Lynchburg Journal of Medical Science

Lynchburg Journal of Medical Science


Pulmonary Medicine/Internal Medicine


Professor Larry Herman, DMSc, MPA, PA-C, DFAAPA



Purpose: The purpose of this article is to inform outpatient medical providers about the risk factors for COVID-19-associated fibrosis and to investigate the radiologic trends for guidance in preemptive management of post-COVID-19 pulmonary fibrosis.

Method: A PubMed literature search was conducted with search terms “Post-COVID Fibrosis,” “COVID-19 sequelae”, “post-COVID-19”, and “COVID-19 pulmonary complications.” Articles were reviewed based on clinical relevance and 24 were selected.

Results: At three-month and six-month follow-up of severe post-COVID-19 patients, current literature reveals fibrotic-like changes such as ground-glass consolidation, septal thickening, and fibrotic stranding. Persistent radiologic manifestations are associated with abnormal pulmonary function and diffusion impairment, strongly resembling patterns in pulmonary fibrosis. Routine monitoring of lung function and follow-up imaging is required to prevent severe complications of permanent fibrosis.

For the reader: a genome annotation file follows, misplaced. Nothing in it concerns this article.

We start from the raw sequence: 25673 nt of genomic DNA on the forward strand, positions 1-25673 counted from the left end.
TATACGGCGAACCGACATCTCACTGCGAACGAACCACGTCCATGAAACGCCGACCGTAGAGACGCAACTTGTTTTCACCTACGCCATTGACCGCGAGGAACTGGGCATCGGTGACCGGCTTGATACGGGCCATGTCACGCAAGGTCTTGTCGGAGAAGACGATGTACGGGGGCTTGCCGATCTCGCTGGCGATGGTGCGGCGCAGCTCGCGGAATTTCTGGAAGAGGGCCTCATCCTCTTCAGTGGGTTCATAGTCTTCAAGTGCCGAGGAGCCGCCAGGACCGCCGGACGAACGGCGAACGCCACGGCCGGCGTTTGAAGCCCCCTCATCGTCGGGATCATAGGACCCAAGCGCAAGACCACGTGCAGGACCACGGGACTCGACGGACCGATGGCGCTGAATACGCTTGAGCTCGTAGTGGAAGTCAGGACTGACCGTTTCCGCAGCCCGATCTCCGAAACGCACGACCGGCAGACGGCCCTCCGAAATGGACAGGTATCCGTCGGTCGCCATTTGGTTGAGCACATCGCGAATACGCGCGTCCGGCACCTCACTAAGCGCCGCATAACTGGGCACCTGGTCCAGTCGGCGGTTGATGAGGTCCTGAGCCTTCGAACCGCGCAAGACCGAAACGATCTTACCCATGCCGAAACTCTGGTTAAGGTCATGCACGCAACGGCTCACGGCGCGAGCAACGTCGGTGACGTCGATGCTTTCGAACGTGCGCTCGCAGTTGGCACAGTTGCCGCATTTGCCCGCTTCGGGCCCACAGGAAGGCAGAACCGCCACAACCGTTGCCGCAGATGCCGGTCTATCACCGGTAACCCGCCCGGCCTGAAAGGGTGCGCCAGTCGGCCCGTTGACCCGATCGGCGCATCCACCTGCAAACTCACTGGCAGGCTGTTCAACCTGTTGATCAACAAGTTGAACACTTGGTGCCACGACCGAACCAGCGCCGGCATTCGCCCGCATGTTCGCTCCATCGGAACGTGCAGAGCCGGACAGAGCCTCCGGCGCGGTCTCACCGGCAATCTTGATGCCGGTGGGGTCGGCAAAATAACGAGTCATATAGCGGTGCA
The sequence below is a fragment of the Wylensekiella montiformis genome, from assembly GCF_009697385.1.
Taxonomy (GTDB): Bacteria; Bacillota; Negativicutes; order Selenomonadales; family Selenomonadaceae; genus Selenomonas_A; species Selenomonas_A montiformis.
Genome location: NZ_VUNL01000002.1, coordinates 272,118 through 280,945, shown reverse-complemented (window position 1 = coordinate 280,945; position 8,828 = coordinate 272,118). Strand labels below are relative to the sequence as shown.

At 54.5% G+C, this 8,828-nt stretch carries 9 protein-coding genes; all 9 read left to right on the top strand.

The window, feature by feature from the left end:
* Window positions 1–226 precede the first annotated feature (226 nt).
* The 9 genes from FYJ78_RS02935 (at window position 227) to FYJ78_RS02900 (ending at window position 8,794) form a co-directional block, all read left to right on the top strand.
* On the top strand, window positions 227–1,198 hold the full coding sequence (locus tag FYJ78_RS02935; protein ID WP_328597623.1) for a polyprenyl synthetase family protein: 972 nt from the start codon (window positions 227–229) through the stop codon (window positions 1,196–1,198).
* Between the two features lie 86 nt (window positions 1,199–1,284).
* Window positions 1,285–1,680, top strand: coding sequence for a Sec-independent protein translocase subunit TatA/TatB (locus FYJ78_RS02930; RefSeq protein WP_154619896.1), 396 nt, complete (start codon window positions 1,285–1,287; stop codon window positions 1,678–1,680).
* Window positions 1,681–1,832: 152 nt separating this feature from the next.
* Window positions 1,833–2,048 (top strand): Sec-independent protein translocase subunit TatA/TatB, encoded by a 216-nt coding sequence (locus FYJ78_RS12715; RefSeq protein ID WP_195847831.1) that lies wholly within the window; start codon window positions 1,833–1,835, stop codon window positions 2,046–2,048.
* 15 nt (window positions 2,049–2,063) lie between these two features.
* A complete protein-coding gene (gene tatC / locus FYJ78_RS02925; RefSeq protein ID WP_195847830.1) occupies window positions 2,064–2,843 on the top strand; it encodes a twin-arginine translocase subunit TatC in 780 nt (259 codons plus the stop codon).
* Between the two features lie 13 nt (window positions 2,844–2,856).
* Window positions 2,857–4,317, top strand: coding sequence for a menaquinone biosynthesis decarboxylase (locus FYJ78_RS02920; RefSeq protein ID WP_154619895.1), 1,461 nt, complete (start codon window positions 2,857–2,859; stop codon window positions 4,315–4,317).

Conclusion: Although research on the clinical course of COVID-19-associated fibrosis is limited, evidence from previous human coronaviruses raises clinical suspicion for fibrosis progression. Predictive factors for fibrosis formation include advanced age, comorbidities, and prolonged hospitalization complicated by mechanical ventilation and oxygen supplementation. Early detection of COVID-19-associated fibrosis, which leads to referral to pulmonary specialists and pulmonary rehabilitation, is critical for prognosis. Long-term, large-scale research is required to determine the long-term viability of fibrosis sequelae.

Keywords: Post-COVID-19, Post-COVID Fibrosis, COVID-19 sequelae, COVID-19 pulmonary complications


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